NEW ANALYSIS: From mobile dominance to fixed-mobile convergence, GSMA Intelligence analysts Joss Gillet and Akanksha Sharma review the big trends in this space.
Global mobile penetration based on connections is set to reach 100 per cent in the second half of this year, widening the gap between fixed-line and mobile penetration rates to record levels. Our research shows that fixed-line connection penetration (as a percentage of population) is 77 percentage points lower than mobile connection penetration on average across Asia-Pacific, Latin America, Middle East, Sub-Saharan Africa, the European Union and Northern America.
Our research uses fixed-line connection figures published by the ITU, mapping them against mobile connection data available from GSMA Intelligence. This analysis shows that in 2012 mobile connection bases were on average 6x greater than fixed-line connection bases in Asia-Pacific, Latin America and the Middle East, compared to 3x in the European Union and 2.3x in Northern America. The largest gap was found in Sub-Saharan Africa where mobile connections were almost 50x (47.8x) greater than fixed-line connections.
Fixed-line connection penetration was as low as 1 per cent in Sub-Saharan Africa in 2012, according to our calculations using ITU data. With such a lack of fixed network infrastructure, mobile networks play a critical role in driving socioeconomic development in many countries in a region that is home to 872 million people. Yet, despite such large market potential, certain factors are still inhibiting mobile growth. Our research shows that at the end of Q1 2014, one third of the Sub-Saharan population (about 290 million individuals) will subscribe to mobile services, with these users accounting for 564 million active mobile connections. This is explored in our recent report, Targeting 100M users across the Congolese and Sudanese markets.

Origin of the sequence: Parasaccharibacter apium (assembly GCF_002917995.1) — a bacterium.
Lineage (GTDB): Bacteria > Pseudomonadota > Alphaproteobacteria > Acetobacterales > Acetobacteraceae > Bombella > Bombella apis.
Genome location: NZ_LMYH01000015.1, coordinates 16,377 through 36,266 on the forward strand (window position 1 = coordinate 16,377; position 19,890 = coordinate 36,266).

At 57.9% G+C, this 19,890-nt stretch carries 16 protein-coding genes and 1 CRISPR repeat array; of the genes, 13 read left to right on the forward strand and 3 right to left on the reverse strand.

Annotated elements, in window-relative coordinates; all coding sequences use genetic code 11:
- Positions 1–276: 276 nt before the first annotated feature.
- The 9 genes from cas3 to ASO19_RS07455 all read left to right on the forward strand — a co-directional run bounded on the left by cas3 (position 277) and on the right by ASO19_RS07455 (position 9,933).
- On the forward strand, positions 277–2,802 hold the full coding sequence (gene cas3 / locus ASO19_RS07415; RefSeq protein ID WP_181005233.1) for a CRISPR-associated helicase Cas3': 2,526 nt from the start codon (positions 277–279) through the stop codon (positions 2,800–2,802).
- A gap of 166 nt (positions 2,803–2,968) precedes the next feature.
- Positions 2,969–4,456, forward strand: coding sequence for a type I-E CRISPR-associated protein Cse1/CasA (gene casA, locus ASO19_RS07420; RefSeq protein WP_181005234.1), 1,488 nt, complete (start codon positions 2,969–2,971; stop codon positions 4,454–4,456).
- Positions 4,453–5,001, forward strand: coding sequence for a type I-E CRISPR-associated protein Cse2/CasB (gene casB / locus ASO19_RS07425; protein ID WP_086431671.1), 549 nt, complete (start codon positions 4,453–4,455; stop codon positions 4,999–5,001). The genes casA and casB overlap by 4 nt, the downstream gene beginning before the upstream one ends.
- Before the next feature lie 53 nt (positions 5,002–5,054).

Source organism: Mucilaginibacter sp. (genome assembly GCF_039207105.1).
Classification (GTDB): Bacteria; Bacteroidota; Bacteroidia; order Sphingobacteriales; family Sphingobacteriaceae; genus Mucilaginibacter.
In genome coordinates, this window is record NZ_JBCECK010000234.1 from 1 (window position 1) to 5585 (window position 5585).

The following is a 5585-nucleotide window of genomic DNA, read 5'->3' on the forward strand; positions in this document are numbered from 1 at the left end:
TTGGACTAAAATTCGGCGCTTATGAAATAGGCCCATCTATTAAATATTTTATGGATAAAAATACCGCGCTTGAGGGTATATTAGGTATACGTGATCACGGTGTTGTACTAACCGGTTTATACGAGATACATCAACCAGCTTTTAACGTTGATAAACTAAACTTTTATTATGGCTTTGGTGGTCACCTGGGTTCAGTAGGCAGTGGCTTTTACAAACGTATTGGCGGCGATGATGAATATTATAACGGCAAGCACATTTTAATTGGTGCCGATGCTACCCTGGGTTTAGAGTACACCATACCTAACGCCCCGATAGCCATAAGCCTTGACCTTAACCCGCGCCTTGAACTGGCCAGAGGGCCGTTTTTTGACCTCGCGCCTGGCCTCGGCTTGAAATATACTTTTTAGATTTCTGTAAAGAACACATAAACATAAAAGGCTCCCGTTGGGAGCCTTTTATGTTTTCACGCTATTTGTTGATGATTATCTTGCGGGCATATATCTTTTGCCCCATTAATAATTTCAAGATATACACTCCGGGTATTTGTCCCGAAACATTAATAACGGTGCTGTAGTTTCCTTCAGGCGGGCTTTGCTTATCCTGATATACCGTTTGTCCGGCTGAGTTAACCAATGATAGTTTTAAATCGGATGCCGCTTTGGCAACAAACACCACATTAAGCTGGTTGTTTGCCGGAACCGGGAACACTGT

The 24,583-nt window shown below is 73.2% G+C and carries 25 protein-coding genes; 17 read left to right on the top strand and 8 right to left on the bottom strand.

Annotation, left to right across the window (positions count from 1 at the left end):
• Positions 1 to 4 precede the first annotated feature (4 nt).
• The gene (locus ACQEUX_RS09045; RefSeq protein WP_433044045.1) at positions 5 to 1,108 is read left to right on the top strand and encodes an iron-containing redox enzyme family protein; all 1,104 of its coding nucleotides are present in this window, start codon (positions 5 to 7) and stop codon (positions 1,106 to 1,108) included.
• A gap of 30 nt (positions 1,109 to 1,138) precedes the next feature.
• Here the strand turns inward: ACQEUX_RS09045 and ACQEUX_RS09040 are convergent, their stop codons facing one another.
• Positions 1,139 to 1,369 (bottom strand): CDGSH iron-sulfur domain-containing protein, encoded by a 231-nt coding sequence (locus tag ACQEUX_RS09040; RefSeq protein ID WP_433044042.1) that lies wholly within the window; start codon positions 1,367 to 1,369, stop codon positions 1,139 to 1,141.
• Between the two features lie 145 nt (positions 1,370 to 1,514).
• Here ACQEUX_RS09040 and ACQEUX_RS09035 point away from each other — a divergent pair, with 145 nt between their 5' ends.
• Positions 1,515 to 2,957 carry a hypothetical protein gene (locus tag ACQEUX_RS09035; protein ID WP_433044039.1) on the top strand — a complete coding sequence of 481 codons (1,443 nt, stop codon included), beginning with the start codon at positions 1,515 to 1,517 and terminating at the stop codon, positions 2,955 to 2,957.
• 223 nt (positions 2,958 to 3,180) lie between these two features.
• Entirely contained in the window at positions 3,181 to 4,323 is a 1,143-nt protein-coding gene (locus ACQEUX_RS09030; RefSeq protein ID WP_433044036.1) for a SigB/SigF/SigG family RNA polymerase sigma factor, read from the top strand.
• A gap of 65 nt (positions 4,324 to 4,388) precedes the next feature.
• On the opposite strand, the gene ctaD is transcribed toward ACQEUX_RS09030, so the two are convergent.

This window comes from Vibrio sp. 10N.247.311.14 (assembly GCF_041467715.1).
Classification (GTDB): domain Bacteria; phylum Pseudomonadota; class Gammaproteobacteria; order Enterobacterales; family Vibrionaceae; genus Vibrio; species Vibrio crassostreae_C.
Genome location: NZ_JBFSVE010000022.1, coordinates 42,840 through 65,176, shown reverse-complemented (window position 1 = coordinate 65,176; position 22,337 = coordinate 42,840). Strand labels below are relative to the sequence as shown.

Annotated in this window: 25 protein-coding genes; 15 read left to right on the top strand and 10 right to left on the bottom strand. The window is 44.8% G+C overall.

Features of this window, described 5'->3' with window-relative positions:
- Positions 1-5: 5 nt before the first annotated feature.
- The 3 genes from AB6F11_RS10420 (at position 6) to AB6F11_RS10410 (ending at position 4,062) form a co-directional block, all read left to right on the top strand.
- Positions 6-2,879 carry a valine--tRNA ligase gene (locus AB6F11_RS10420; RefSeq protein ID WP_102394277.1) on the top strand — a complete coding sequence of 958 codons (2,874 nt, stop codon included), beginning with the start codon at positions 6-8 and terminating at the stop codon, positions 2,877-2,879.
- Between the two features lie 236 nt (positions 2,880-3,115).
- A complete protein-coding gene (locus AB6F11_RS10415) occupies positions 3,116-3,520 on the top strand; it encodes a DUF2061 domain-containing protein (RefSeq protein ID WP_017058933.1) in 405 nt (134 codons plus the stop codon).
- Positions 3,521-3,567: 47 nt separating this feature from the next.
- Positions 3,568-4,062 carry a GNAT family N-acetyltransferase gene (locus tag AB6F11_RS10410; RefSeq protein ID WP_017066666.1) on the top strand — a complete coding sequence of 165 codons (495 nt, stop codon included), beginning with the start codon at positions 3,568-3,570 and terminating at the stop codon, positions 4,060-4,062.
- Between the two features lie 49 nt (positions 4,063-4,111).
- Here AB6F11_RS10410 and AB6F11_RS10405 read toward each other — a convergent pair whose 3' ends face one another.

Fixed-broadband penetration averaged 0.3 per cent in 2012 across Sub-Saharan Africa, showing that mobile is for many in the region the first and only means by which to access the internet. According to our research, half of the region’s mobile connections will be running on mobile broadband networks in 2020, up from 12 per cent last year.
In Asia-Pacific, fixed-broadband penetration was around half (54 per cent) that of fixed-line penetration in 2012 according to the ITU, compared to just under half (45 per cent) on average in Latin America and the Middle East. Across all three regions, fixed-broadband penetration averaged around 8 per cent of the population.
Fixed-broadband penetration in the European Union and Northern America stood at 28 per cent on average in 2012, 16 percentage points lower than fixed-line penetration (at 45 per cent). Both regions have hit mobile market saturation with unique subscriber penetration above 70 per cent of the population, a ceiling above which mobile growth tends to slow. In addition, 55 per cent and 80 per cent of EU and US mobile connections markets, respectively, were running on mobile broadband networks by Q4 2013.